After a month and a half of uncertainty and a calculated smear campaign, Ultra Music Festival has a new Miami home.
‘We are excited to announce that the City of Miami has agreed to a deal to relocate Ultra Music Festival to the beautiful and historic Virginia Key,” the festival says in a press release statement. “The new venue will allow the festival to evolve into its new, larger home, ultimately creating a more enjoyable experience for all festival attendees. We look forward to a long-term and mutually beneficial relationship with our partners at the City of Miami and Historic Virginia Key Beach Park as we commemorate keeping Ultra in the City of Miami.”
According to a report by the Miami New Times, the City of Miami Commission approved UMF’s move to Virginia Key, but it comes with a caveat. The festival agreed to pay $2 million to occupy the historic area’s Miami Marine Stadium and Virginia Key Beach Park, most of which will go toward the Virginia Key Beach Park Trust.
Commissioner Joe Carollo felt the move was rushed and would have preferred Ultra to pay $3 million. Carollo adds that, should the event not meet his standards for alleviating community disruption and insuring environmental protections, he would be quick to revoke its occupation privileges for 2020.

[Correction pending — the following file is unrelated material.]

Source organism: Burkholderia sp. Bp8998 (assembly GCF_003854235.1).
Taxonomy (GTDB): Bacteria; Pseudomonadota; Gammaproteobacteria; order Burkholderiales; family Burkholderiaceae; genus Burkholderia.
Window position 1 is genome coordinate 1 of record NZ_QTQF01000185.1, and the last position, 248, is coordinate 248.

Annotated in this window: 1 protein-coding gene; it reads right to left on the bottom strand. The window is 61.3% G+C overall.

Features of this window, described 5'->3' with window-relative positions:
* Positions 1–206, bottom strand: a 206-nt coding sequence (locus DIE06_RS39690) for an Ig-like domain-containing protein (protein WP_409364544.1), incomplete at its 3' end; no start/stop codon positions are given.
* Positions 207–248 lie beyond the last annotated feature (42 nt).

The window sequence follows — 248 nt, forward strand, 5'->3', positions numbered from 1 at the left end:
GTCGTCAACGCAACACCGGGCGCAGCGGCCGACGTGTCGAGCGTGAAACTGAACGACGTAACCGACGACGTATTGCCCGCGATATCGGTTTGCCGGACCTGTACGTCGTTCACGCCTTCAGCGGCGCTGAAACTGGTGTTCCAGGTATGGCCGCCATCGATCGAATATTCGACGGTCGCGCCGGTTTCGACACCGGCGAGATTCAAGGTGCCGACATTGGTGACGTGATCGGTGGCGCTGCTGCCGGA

Ultra’s fate hung in limbo after the Miami City Commission failed to renew its Bayfront Park leasing contract. For nearly 20 years, the festival was held in downtown Miami proper. Residents who since moved into new condominiums surrounding Bayfront Park complained about loud noise and traffic during the festival’s three-day runs each March, which led to in-fighting among the Commissioners and the inability to unanimously approve a renewal.
The new location sits a 15 minute drive south of Bayfront Park. Traffic is still a concern, given that only one road connects Virginia Key to the Miami mainland. The move will allow Ultra to expand its capacity, a first in nearly two decades, and extend its curfew from midnight to 2 a.m. Ultra has committed itself to environmental promises, like banning plastic straws and restricting beach access to attendees. It has also promised to donate a portion of operational funds to building Miami-Dade County’s first African American Museum on Virginia Key.